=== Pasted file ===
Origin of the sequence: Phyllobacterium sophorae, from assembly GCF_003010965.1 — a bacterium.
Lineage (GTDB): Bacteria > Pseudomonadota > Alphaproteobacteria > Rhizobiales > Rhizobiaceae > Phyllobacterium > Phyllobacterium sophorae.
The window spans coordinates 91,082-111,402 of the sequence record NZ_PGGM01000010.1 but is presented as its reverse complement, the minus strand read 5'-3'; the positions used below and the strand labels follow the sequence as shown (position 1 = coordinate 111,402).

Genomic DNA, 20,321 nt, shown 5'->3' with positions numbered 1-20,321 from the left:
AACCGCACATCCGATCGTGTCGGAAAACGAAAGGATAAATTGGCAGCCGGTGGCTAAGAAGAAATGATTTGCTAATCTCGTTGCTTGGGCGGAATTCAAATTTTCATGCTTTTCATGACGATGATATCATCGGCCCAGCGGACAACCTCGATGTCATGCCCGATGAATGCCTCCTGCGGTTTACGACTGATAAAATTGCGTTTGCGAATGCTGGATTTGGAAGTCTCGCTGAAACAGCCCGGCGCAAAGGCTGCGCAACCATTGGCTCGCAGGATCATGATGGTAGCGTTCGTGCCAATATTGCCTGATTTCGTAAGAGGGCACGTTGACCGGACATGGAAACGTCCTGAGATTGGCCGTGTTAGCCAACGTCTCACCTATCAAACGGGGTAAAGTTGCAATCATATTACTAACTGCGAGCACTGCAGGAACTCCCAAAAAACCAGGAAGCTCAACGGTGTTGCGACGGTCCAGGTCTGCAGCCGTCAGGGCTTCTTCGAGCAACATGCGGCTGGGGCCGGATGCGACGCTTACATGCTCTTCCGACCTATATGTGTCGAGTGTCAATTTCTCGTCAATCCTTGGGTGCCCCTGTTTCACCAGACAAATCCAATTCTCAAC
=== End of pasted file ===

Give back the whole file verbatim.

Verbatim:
Origin of the sequence: Phyllobacterium sophorae, from assembly GCF_003010965.1 — a bacterium.
Lineage (GTDB): Bacteria > Pseudomonadota > Alphaproteobacteria > Rhizobiales > Rhizobiaceae > Phyllobacterium > Phyllobacterium sophorae.
The window spans coordinates 91,082-111,402 of the sequence record NZ_PGGM01000010.1 but is presented as its reverse complement, the minus strand read 5'-3'; the positions used below and the strand labels follow the sequence as shown (position 1 = coordinate 111,402).

Genomic DNA, 20,321 nt, shown 5'->3' with positions numbered 1-20,321 from the left:
AACCGCACATCCGATCGTGTCGGAAAACGAAAGGATAAATTGGCAGCCGGTGGCTAAGAAGAAATGATTTGCTAATCTCGTTGCTTGGGCGGAATTCAAATTTTCATGCTTTTCATGACGATGATATCATCGGCCCAGCGGACAACCTCGATGTCATGCCCGATGAATGCCTCCTGCGGTTTACGACTGATAAAATTGCGTTTGCGAATGCTGGATTTGGAAGTCTCGCTGAAACAGCCCGGCGCAAAGGCTGCGCAACCATTGGCTCGCAGGATCATGATGGTAGCGTTCGTGCCAATATTGCCTGATTTCGTAAGAGGGCACGTTGACCGGACATGGAAACGTCCTGAGATTGGCCGTGTTAGCCAACGTCTCACCTATCAAACGGGGTAAAGTTGCAATCATATTACTAACTGCGAGCACTGCAGGAACTCCCAAAAAACCAGGAAGCTCAACGGTGTTGCGACGGTCCAGGTCTGCAGCCGTCAGGGCTTCTTCGAGCAACATGCGGCTGGGGCCGGATGCGACGCTTACATGCTCTTCCGACCTATATGTGTCGAGTGTCAATTTCTCGTCAATCCTTGGGTGCCCCTGTTTCACCAGACAAATCCAATTCTCAAC